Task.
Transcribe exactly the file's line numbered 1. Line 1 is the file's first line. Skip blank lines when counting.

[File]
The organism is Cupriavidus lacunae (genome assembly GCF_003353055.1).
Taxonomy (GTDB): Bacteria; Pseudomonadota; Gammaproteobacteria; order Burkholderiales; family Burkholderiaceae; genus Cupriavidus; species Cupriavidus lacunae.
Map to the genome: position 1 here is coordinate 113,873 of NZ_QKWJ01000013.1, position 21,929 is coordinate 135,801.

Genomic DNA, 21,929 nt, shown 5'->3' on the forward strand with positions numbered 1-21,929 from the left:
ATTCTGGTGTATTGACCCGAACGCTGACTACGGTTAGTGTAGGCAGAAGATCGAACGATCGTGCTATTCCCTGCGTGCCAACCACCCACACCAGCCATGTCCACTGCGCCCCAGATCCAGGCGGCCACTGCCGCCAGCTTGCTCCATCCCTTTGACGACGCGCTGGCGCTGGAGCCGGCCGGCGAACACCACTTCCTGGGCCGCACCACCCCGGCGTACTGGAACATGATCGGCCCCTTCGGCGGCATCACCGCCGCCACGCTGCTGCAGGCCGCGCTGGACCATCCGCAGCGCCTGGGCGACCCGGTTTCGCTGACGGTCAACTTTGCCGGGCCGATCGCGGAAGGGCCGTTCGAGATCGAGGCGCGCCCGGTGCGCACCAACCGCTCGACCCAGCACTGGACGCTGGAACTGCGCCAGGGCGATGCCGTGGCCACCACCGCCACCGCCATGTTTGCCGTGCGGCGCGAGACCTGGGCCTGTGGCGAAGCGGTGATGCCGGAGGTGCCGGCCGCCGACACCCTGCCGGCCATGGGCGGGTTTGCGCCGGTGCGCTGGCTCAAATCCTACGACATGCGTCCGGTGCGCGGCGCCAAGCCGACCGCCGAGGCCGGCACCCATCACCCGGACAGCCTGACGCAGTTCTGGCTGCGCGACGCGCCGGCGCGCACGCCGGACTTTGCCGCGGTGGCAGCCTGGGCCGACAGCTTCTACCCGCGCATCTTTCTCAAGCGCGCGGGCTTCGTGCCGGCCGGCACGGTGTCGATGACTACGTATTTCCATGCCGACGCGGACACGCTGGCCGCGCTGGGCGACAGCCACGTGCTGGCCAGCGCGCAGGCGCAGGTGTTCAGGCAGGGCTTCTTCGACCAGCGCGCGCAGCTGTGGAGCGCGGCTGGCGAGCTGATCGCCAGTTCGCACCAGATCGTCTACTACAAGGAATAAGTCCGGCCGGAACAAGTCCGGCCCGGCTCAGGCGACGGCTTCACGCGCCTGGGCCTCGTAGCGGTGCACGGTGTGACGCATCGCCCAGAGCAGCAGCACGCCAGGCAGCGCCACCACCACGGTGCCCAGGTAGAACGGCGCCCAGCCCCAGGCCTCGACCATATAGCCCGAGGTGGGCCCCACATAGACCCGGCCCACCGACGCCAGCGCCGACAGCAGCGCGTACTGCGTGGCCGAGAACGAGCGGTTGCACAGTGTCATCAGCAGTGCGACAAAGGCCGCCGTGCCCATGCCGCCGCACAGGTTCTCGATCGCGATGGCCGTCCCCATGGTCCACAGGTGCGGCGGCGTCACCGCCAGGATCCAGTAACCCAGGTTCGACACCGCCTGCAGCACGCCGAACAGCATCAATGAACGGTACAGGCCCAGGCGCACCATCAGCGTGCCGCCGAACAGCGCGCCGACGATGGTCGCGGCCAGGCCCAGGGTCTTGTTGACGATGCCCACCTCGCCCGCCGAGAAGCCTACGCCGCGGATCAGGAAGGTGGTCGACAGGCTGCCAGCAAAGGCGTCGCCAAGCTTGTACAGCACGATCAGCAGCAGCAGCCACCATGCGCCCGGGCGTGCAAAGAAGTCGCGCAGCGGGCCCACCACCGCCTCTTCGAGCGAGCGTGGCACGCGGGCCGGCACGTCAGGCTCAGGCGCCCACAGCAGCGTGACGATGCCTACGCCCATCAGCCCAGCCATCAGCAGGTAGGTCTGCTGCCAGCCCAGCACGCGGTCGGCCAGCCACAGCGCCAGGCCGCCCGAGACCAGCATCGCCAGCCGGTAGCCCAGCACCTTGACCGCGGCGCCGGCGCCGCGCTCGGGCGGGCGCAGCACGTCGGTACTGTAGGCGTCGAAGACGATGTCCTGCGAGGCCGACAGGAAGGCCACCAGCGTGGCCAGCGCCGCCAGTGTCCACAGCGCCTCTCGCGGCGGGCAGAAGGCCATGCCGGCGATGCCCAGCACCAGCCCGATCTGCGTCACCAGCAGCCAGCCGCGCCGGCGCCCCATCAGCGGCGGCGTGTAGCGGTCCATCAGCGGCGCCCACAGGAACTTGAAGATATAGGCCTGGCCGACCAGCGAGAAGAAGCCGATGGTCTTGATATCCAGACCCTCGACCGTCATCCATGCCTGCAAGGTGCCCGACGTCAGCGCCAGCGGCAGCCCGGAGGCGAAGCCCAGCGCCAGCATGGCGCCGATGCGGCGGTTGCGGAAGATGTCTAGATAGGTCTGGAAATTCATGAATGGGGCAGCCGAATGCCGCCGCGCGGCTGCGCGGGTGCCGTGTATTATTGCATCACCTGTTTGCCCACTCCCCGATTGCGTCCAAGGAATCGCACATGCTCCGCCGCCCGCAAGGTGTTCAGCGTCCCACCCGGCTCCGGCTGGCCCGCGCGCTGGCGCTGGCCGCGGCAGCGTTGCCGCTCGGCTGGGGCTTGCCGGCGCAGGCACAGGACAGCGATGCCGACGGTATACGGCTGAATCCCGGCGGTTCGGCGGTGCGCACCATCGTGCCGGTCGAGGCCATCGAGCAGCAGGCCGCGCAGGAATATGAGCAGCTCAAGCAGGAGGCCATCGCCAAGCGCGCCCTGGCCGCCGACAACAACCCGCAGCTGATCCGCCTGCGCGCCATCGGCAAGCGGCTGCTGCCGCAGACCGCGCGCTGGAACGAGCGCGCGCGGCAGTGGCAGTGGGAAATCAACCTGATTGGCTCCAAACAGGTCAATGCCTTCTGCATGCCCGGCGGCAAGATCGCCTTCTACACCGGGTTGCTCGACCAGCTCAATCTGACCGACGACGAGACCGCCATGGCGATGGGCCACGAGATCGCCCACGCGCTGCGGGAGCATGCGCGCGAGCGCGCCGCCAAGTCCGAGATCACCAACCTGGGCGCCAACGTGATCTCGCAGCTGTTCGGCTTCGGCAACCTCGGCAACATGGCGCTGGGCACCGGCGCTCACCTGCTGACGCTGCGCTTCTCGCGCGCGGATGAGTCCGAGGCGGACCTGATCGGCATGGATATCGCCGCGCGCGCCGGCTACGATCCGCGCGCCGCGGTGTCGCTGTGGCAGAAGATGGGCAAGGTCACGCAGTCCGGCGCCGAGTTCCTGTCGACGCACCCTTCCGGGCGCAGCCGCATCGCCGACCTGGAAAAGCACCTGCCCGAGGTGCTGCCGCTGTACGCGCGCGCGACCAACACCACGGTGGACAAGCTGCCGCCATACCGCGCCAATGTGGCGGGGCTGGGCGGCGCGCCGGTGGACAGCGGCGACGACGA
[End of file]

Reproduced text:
The organism is Cupriavidus lacunae (genome assembly GCF_003353055.1).